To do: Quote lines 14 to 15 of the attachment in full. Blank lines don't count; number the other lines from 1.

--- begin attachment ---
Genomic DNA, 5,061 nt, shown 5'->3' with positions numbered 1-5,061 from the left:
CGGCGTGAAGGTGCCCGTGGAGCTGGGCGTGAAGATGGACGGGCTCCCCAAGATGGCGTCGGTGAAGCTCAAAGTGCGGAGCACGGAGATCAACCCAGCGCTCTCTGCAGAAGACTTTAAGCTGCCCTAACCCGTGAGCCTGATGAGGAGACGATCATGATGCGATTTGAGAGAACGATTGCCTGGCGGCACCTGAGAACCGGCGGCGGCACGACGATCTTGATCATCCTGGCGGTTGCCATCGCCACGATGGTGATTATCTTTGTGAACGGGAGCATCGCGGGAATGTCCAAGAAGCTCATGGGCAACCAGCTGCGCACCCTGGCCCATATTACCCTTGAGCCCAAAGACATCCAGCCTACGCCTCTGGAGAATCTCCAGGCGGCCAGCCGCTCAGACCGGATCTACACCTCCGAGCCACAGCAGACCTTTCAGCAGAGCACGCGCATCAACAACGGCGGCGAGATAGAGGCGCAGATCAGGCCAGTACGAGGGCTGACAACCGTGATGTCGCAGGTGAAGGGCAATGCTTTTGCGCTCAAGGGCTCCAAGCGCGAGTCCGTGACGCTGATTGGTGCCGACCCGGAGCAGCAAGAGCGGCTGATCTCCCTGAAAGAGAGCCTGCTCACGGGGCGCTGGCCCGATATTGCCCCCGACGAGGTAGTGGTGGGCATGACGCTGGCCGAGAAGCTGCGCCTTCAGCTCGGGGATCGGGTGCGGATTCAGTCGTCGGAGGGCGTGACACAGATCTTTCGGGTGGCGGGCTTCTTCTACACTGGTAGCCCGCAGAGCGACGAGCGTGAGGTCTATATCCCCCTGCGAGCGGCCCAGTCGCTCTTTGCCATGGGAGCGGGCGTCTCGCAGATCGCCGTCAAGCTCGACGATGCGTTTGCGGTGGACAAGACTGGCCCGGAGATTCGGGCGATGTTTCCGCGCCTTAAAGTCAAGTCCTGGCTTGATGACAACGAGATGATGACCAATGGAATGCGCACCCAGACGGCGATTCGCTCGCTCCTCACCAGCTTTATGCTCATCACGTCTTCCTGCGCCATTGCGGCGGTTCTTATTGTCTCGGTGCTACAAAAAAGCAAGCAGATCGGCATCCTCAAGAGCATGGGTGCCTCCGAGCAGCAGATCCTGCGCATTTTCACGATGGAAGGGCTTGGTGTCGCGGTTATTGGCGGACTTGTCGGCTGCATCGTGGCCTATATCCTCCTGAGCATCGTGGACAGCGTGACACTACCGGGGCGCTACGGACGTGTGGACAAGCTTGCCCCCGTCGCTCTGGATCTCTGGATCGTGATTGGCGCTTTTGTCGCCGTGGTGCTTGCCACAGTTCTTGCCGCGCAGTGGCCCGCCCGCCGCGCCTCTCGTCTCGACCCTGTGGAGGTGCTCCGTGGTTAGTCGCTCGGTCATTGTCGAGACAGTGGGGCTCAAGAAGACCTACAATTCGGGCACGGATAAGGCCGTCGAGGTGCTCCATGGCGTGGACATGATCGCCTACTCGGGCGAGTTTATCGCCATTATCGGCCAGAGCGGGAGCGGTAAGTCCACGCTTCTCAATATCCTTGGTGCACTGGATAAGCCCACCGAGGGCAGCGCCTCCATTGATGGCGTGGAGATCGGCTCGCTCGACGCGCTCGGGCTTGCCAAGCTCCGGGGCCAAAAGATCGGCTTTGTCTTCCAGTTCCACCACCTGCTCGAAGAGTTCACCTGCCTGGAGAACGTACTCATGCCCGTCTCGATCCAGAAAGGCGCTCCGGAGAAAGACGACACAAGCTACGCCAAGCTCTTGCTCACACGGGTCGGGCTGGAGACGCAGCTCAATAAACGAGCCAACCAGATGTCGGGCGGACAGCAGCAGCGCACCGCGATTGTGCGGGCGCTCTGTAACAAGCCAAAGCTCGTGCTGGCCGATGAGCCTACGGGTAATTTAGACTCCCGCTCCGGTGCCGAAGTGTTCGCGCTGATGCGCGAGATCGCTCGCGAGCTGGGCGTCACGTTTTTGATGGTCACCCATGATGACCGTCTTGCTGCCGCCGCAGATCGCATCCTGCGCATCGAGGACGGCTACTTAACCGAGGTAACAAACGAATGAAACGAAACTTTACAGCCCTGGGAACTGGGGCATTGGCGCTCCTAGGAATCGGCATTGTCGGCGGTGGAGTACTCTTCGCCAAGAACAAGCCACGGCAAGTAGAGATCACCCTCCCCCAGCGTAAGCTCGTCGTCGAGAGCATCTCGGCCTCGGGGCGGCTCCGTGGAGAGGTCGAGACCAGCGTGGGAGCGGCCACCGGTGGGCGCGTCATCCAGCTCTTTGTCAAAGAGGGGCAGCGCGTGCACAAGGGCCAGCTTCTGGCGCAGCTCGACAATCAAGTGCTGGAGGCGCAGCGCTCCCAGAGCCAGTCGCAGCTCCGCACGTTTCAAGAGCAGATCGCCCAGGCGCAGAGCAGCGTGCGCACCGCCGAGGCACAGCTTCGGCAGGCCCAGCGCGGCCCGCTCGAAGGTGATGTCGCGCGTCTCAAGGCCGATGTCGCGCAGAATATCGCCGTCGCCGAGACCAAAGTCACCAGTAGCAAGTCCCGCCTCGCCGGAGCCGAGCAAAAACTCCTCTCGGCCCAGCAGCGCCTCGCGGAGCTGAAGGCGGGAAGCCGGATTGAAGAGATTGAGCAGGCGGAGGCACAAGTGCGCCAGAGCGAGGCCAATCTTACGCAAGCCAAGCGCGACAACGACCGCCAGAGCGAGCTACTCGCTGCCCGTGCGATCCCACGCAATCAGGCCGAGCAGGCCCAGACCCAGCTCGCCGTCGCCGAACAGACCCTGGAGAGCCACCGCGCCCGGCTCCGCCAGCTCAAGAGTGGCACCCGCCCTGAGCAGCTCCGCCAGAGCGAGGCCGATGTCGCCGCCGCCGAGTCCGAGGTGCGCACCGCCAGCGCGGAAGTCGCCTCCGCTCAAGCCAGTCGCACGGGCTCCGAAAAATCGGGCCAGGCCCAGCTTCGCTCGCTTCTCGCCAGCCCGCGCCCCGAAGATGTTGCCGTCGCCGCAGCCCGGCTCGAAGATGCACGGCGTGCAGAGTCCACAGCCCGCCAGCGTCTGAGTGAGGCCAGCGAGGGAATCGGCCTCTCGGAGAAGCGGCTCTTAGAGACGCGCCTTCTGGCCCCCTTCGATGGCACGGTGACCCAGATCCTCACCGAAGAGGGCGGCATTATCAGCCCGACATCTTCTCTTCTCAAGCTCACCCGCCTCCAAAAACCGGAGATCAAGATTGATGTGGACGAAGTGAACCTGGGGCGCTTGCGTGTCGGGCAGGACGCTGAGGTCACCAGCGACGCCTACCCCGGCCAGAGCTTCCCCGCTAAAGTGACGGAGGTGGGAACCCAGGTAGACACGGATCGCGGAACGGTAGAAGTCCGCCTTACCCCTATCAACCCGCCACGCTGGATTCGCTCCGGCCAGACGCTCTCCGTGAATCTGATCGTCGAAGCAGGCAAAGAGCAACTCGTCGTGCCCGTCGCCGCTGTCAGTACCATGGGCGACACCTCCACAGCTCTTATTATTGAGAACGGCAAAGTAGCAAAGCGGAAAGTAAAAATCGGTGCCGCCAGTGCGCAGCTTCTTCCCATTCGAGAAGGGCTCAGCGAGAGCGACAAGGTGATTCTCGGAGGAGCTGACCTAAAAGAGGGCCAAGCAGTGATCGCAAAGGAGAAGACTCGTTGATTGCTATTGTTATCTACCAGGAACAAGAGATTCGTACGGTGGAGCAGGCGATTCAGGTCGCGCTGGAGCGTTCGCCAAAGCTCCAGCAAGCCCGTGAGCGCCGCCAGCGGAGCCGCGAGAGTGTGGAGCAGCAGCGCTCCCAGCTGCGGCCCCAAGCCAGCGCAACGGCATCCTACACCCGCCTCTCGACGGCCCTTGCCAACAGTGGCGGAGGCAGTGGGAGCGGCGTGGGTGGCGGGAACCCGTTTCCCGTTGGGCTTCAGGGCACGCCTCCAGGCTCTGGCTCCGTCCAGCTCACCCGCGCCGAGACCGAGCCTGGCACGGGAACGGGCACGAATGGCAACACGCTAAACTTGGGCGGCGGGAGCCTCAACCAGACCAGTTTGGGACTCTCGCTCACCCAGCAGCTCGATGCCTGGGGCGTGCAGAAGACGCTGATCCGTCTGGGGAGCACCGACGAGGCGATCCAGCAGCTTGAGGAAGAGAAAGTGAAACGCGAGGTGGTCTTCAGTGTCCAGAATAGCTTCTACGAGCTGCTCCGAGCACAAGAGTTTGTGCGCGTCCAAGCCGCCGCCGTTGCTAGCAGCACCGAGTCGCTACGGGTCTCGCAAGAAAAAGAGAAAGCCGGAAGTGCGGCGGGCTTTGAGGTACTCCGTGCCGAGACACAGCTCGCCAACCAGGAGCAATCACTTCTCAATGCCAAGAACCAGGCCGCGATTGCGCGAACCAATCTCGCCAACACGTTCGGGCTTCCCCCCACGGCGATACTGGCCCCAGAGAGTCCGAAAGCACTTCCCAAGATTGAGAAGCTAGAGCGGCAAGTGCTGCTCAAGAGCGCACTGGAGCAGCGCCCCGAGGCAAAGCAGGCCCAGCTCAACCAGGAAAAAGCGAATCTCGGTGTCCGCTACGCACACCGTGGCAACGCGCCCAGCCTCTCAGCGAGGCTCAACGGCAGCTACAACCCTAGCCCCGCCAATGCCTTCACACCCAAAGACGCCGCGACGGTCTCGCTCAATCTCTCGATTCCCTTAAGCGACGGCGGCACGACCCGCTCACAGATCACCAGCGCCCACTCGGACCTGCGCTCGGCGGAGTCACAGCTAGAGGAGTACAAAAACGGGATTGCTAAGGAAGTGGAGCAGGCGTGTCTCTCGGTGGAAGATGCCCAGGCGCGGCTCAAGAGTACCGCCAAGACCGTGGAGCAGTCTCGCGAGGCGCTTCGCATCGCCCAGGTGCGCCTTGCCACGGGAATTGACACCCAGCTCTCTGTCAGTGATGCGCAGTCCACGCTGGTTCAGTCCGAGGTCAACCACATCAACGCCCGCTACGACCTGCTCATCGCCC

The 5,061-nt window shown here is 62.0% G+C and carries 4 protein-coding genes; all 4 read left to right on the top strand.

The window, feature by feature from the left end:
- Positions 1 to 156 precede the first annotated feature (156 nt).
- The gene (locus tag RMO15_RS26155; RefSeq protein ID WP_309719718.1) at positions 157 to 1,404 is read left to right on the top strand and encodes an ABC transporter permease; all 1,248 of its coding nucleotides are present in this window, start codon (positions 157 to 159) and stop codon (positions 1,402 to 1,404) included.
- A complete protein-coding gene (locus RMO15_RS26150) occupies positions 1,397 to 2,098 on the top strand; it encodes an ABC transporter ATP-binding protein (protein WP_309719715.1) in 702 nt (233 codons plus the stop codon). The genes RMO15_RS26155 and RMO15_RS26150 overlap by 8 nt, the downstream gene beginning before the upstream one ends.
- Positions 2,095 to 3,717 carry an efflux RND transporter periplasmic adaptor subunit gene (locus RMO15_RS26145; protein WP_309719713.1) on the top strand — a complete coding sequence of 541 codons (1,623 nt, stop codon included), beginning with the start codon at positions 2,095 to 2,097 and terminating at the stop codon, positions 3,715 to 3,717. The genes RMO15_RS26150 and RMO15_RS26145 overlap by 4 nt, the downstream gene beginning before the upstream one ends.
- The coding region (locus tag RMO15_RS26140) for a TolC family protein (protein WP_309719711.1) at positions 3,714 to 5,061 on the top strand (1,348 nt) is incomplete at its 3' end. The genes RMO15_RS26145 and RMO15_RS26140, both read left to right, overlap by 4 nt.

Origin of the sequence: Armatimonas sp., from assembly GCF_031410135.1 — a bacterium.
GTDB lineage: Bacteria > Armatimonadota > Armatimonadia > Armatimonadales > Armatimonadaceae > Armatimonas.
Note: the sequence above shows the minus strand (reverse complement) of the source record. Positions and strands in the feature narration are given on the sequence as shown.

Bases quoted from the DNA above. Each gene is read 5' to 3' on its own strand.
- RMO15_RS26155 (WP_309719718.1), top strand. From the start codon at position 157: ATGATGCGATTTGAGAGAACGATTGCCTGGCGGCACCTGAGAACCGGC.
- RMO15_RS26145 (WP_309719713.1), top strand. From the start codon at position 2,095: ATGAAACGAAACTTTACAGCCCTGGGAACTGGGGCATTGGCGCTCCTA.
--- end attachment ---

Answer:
- RMO15_RS26155 (WP_309719718.1), top strand. From the start codon at position 157: ATGATGCGATTTGAGAGAACGATTGCCTGGCGGCACCTGAGAACCGGC.
- RMO15_RS26145 (WP_309719713.1), top strand. From the start codon at position 2,095: ATGAAACGAAACTTTACAGCCCTGGGAACTGGGGCATTGGCGCTCCTA.